The “Weak States” Gap

Stewart Patrick and
Stewart Patrick Senior Fellow and Director, Program on International Institutions and Global Governance, Council on Foreign Relations
Susan E. Rice
Susan E. Rice Former Brookings Expert, Distinguished Visiting Research Fellow - School of International Service, American University

March 7, 2008

(Note: The report, “Index of State Weakness in the Developing World,” is a product of the Brookings Institution and the Center for Global Development. Susan Rice’s contribution to the report was as a Brookings senior fellow. The report is in no way affiliated with Obama for America presidential campaign.)

On his recent trip to Africa, President Bush touted his signature HIV-AIDS initiative and the Millennium Challenge Account, positive programs that will benefit certain African countries. But neither addresses the critical challenge that plagues much of Africa and important parts of the Middle East and Asia — building the capacity of weak and failed states to provide for their citizens and counter transnational security threats.

In his 2006 National Security Strategy, Bush acknowledged that such states “are not only a threat to their people and a burden on regional economies, but are also susceptible to exploitation by terrorists, tyrants, and international criminals.” He pledged: “We will work to bolster threatened states, provide relief in times of crisis, and build capacity in developing states to increase their progress.” Two years later, the United States still has no strategy for strengthening the world’s most vulnerable states.

Formulating effective strategies to build capable, democratic states presents major conceptual and practical difficulties. Policymakers lack user-friendly empirical tools to measure differences among the world’s dozens of weak states and to determine what makes individual states weak. Each suffers from a unique combination of pathologies, and without an understanding of the specific sources of weakness in each state it is all but impossible to target interventions appropriately.

To assist American and international policymakers, we created the “Index of State Weakness in the Developing World,” under the auspices of the Brookings Institution. The index ranks and assesses all 141 developing countries on their performance in fulfilling the four core functions of statehood: providing security; maintaining legitimate political institutions; fostering equitable economic growth; and meeting their people’s human needs.

We learned that nearly 60 countries — over a quarter of all U.N. members — are unable to meet the basic requirements of statehood. Most of the world’s weakest states are in Africa, but the problem affects countries from Haiti to Yemen, Burma and Nepal.

Afghanistan is a fully failed state, second only to Somalia. These two, along with the Democratic Republic of Congo, fail to fulfill any core state functions. By our measure Iraq has become the world’s fourth-weakest state, just one notch above Congo and below Burundi, Sudan and Zimbabwe. The severity of the problems we face in Iraq and Afghanistan is far greater than American officials acknowledge.

Our index enables policymakers to examine each developing country, determine where its unique strengths and weaknesses lie, and tailor their efforts and investments more effectively. In its last year, the Bush administration can lay the foundation for a comprehensive strategy to shore up weak states and prevent them from sliding into failure. Important components of such a strategy include:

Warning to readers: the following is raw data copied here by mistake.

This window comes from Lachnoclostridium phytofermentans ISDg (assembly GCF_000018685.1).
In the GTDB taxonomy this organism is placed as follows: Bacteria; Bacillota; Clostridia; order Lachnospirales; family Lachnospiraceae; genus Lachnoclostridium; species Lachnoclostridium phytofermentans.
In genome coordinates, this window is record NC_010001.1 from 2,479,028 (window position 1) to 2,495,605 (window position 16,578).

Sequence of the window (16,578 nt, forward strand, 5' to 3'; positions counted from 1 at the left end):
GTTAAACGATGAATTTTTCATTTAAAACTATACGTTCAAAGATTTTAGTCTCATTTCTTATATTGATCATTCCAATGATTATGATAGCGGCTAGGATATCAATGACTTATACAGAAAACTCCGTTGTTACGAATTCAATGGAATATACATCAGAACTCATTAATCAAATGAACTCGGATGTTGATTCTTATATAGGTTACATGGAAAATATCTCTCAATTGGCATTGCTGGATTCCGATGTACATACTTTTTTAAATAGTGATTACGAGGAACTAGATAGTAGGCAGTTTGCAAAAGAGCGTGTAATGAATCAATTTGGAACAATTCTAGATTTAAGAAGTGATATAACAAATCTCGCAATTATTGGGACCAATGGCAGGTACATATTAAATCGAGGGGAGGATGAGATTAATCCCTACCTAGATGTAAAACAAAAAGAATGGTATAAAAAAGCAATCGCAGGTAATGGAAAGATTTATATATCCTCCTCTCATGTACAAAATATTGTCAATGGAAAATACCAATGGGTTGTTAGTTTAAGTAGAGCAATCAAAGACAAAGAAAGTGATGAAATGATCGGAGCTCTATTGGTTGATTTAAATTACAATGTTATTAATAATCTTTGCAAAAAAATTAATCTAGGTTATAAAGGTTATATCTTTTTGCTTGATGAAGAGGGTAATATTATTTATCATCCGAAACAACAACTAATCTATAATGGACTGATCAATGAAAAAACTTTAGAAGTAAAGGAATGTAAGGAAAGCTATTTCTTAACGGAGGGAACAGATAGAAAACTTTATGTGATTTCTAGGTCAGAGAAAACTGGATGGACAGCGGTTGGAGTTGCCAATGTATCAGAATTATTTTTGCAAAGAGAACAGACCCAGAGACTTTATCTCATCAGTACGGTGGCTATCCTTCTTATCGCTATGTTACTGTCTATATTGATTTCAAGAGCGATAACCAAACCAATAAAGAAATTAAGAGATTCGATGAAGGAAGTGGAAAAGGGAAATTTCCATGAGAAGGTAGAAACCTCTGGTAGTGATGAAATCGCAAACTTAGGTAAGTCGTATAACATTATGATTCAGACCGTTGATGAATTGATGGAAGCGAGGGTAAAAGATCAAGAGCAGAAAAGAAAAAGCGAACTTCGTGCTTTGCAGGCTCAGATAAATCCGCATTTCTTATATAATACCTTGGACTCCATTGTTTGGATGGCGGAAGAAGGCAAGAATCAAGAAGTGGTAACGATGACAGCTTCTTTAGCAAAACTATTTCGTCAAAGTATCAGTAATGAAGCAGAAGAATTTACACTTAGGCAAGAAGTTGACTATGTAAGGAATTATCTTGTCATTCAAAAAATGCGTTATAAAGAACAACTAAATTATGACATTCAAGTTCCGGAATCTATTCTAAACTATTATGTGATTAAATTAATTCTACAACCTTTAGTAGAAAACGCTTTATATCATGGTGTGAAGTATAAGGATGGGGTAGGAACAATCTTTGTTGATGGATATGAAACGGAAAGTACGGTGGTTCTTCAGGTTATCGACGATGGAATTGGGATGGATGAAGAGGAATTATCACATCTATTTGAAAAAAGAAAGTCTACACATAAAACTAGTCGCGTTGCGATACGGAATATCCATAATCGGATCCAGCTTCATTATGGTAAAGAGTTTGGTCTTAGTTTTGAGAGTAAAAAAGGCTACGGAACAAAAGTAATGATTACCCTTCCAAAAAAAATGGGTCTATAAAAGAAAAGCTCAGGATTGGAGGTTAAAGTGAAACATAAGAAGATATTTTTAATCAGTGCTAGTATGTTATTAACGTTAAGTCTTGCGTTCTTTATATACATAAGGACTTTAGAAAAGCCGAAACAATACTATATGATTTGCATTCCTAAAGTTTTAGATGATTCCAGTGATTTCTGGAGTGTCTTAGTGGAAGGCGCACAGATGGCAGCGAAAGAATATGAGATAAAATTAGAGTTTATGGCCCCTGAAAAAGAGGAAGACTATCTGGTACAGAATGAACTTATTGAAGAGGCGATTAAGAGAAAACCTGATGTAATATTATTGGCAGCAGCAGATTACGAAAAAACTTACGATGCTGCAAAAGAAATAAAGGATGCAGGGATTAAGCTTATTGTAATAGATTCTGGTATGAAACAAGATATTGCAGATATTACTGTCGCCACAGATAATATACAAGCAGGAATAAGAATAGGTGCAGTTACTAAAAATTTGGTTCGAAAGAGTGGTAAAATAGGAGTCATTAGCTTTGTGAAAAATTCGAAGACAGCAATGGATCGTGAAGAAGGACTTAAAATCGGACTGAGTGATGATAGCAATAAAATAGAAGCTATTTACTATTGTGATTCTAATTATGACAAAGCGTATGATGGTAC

• Prioritizing poverty alleviation. There is a strong relationship between poverty and state weakness. Poorer countries tend to be weaker ones, in part because they are more vulnerable to conflict. The United States must complement the Millennium Challenge Account’s focus on “good performers” with parallel strategies to reduce poverty in the world’s most challenging states.

• Targeting performance gaps. The United States should tailor assistance to the specific vulnerabilities of individual states. In failing states, the immediate requirement is to couple increased security with swift economic, political and social progress. In less acutely vulnerable countries, we should target each nation’s particular performance gaps.

• Expanding U.S. assistance and leveraging non-aid instruments. The United States should increase overall assistance levels to support a wider cohort of weak states and combine development assistance with democracy support, market access, peacekeeping and security sector reform.

• Strengthening our civilian agencies. As Defense Secretary Robert Gates observed last November, our nation cannot rely on the U.S. military alone to revive fragile and war-torn states. Beyond boots on the ground, we need the wingtips and Birkenstocks of diplomatic and development professionals. Congress should support the administration’s request to increase the professional staff at the State Department and the U.S. Agency for International Development.

• Establishing partnerships. The United States cannot by itself build weak states’ capacities. We must join with our allies, international institutions and developing countries to craft and implement effective strategies to address one of this century’s most pressing security challenges.

Susan E. Rice, a senior fellow on leave from the Brookings Institution, was assistant secretary of state for African affairs from 1997 to 2001. She is an unpaid adviser to Sen. Barack Obama’s campaign. Stewart Patrick is a research fellow at the Center for Global Development. They wrote the “Index of State Weakness in the Developing World.”